For specific curriculum content, please see the Sports Coaching or Skills for Sport pages on our website.
Assessments occur throughout the year depending on the subjects studied. See information on our Level 3 Sports Coaching course or Skills for Sport course for more details.
Students need to purchase a kit. The cost of this will be finalised at the start of the course but is expected to be in the region of £50. An additional contribution of £50 is to be paid for the year-end celebration event, trips and speakers. There may be additional costs incurred for selected trips or visits during the year. Students will receive free gym membership for the academic year once these fees are paid.
There is no expectation that riders will have their own bikes. However, they are welcome to use them if they do. Riders are advised to provide their own helmets and shoes - although, again, these may be provided.
For applicants from outside the region or who travel over distance, the College has residential accommodation if required.
On successful completion of the course, students may wish to progress to the Foundation Degree in Sports Coaching or seek employment within the sport and leisure sector.
Derby College offer sport, health and leisure facilities for public use. This includes fitness centre, sports hall and outdoor pitch hire plus lots more. Located at Broomfield Hall, Johnson Building and Mackworth.
Keen runner Kirsty Peinelt has always wanted a health related career but hadn't considered sports therapy until her partner needed physiotherapy after an illness a few years ago.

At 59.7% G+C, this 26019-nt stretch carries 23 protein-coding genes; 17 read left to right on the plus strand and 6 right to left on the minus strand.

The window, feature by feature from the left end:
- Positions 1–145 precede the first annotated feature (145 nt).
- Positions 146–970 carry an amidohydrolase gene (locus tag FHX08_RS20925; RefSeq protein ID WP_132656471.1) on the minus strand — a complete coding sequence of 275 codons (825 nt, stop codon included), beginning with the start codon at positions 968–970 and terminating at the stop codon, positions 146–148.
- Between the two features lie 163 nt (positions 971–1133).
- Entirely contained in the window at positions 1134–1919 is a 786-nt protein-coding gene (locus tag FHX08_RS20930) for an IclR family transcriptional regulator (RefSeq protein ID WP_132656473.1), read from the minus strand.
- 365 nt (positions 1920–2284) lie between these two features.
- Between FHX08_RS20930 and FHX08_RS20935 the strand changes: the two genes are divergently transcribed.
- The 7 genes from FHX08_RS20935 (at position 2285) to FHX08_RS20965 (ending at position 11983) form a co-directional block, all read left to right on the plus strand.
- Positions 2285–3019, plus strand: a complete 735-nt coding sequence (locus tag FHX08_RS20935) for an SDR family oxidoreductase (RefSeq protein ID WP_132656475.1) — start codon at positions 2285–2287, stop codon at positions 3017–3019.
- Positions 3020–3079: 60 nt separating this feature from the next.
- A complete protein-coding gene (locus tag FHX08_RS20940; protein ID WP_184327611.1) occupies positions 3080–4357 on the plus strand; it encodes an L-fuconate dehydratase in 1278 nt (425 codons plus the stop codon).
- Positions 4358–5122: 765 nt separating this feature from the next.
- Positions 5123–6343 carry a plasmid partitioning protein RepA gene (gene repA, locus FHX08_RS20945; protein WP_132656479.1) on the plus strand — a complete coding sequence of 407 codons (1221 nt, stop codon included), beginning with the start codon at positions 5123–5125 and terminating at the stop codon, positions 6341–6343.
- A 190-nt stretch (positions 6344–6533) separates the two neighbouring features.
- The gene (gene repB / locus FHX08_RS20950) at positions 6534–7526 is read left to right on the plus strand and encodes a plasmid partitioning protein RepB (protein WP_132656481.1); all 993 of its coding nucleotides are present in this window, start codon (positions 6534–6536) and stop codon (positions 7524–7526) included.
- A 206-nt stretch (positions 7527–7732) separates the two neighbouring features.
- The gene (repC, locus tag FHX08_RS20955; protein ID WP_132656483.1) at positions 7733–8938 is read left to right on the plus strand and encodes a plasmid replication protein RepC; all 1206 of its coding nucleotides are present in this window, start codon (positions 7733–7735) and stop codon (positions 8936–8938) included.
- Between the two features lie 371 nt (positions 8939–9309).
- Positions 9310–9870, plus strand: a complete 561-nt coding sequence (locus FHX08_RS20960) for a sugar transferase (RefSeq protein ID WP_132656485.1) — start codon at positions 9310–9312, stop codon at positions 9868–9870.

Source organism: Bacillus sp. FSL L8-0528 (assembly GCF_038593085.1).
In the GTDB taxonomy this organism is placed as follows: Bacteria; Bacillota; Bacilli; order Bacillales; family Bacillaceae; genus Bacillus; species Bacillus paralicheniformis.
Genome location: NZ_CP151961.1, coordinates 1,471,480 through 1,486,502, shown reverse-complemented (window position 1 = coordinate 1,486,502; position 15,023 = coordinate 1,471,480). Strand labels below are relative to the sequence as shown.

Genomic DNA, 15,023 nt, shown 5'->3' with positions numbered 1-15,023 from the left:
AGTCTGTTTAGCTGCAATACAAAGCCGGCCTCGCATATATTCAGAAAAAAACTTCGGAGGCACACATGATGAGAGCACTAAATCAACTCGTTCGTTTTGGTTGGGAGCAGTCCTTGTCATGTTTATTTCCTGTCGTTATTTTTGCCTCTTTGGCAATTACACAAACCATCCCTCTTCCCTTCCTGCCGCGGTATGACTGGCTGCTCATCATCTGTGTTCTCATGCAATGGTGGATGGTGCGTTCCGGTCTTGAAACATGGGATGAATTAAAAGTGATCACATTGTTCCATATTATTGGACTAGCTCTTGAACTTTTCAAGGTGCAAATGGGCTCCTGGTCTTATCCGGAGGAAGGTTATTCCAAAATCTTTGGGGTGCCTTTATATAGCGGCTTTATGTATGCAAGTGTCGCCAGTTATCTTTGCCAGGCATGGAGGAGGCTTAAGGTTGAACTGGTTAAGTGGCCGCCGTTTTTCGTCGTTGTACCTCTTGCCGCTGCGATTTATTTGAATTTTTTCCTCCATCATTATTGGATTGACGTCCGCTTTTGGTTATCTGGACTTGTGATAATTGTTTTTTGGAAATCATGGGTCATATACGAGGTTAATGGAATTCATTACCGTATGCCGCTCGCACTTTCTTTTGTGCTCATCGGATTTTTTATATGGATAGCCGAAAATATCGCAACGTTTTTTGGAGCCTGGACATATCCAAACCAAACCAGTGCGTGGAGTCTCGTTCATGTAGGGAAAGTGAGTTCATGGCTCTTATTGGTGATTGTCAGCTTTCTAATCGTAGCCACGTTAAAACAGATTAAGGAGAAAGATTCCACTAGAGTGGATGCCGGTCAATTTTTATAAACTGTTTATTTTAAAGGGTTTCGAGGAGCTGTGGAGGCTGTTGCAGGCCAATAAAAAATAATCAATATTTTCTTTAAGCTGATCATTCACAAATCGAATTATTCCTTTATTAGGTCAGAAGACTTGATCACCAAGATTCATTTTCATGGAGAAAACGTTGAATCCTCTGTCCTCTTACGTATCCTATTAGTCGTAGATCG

His physiotherapist explained to her how soft tissue massages work so she decided to look into that area of health and fitness and found her ideal course at Derby College.
And Kirsty who is 22 and from Heanor, has been gaining valuable hands-on experience as she works towards completing her BTEC level 3 Sports Science Advanced Diploma.
Over the summer break she worked part-time at Belper Life Fitness giving sports massage treatments to people of all ages and fitness levels.
As part of her therapist's role she has treated everyone from keen athletes in training for gruelling triathlons through to older people who just want a massage in order to feel better.
Kirsty, who is soon to start the second year of her two year diploma course, hopes to go on to university and study for a degree in physiotherapy.
Once qualified she would like to work in the NHS and ideally specialise in paediatric, neurological or malignancy physiotherapy.
Luckily I found just the course I was looking for at Derby College.
My Level 2 course, which I took in 2013/2014, was fantastic – there wasn't a thing about it that I didn't love.
To be a good sports massage therapist you need to thoroughly understand physiology and anatomy, so there is a lot to learn.